As an interior designer, workroom or anyone else in the trade, have you recently received a notice from your fabric sources about needing to raise the prices of goods due to the new tariffs on imported textiles? What was your immediate reaction? Did your mind go straight to how your bottom line would be affected? Did you worry how to charge that much more to your clients?
On September 26th, I received the email from Lee Silberman CEO of the Robert Allen Duralee group:
As you may have seen in the news, beginning on Monday, September 24, 2018, the US Trade Representative’s office imposed a 10% tariff on virtually all Chinese textiles coming into the US. If no agreement between the US and China is reached by January 1, it has been stated by our government that the tariff will go up to 25%. As a result, effective September 24, 2018, The Robert Allen Duralee Group has raised prices on those items impacted by this tariff…
It is important to note that our price adjustments are dollar for dollar the same amount as the actual cost of the government-imposed tariff to us. It is possible in the future that some drapery hardware from Paris Texas Hardware and The Finial Company may be affected by the tariff as well.
(sigh….) And so it starts. Who gets the ultimate tax increase? Our customers do, most likely. Change is pain but it can be other things as well. It could be the beginning of a do-over stating that, yes, we have given the Chinese the opportunity and the technology and the responsibility and American jobs and billions of dollars to supply us with manufactured goods, but it has backfired on us. In many cases, they have abused the opportunity by stealing technology that we haven’t given them, ignored our patent rights and bullied us with it. We have taken employment for Americans and given the jobs to Chinese. In the meantime, we have been losing the training and knowledge our people used to have to manufacture textiles as well as facilities and machinery to keep up. Maybe we need to figure out how to get it back.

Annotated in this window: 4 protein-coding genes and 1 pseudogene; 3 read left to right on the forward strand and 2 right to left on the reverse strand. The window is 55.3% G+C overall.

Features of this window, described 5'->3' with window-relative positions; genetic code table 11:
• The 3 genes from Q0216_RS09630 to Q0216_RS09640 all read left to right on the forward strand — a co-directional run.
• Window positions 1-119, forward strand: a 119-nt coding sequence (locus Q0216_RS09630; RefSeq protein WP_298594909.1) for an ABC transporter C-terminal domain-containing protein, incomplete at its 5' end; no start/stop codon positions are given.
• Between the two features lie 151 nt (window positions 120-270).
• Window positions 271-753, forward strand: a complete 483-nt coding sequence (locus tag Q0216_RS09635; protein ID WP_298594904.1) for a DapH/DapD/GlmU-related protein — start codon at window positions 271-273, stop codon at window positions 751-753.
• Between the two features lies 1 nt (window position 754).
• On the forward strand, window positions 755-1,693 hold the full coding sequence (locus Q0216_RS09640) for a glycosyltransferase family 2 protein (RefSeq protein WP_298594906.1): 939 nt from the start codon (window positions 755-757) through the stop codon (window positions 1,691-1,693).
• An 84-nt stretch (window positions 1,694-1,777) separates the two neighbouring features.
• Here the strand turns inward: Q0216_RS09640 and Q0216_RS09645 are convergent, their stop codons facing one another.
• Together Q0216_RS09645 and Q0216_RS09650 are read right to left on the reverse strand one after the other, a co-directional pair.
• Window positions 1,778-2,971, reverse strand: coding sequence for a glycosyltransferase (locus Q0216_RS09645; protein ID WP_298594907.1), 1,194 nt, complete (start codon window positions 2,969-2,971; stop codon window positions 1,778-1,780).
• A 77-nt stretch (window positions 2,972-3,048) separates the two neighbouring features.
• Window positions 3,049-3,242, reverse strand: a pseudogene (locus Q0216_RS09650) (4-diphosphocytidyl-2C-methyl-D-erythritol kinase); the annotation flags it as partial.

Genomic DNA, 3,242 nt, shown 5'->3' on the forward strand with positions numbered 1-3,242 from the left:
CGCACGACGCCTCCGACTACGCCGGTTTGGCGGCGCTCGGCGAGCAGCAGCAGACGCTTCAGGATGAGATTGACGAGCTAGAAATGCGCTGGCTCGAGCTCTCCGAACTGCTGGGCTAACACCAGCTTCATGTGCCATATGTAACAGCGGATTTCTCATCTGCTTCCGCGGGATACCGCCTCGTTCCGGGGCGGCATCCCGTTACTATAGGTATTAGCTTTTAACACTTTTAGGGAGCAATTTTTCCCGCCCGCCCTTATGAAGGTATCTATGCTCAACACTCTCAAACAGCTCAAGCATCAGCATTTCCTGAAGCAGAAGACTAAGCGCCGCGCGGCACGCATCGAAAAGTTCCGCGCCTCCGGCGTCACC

Summer interior jobs can slow down in this season of sea, sand and vacations. But it can also be the best time for many home improvements to get done. Homeowners typically don’t think about calling on their designer when windows need replacing, plumbing needs repair or appliances have become worn out. Allying yourself with contractors whom you have vetted for insurance, references and credentials will strengthen your client relationships in ways that will pay off for years. Knowing the sources of as many products as possible as well as quality and price could put you in a different league in their eyes. How is this done? Put your organizer’s hat on and follow these steps:
As professional designers and decorators, no one is impervious to the client you have taken on shopping on their own, checking the validity of your prices, coming up with new products etc. etc. Here are some guidelines you may consider when this dilemma arises.
1 – First really zeroing in on the clients you are about to deal with is crucial. Using confidence and discernment, ask the right questions in the first appointment. This goes a long way in seeing whether they are your ideal client.
Many creative types that pursue a career in designing or art manage to keep the mathematical area of the world at arms length – until it inserts itself into their lives in order to calculate pretty much anything or run a business without making all the mistakes first.
In the last post we described the limitations of what a gross profit, gross profit margin and net sales are. But we also explained our businesses have more “bags” that hold more figures that need to be factored into a financial report.
In business, we are all about not just doing a great job for our clients and building our reputation, but at the end of the day, we want to see profit also.
There are so many ways to justify a personal expenditure of a new suit, new bag or briefcase when you are in the design field. After all appearances mean so much don’t they? Our work is judged by how we look and come across, isn’t it?? Especially when we “know” we made profits on our last couple of jobs we should be able to allow for a splurge, right? Don’t we need to celebrate a new contract with a delicious lunch after an appointment?? Isn’t that what return on investment is? Or was that petty cash or owner’s capital – a tax deduction? Whatever!!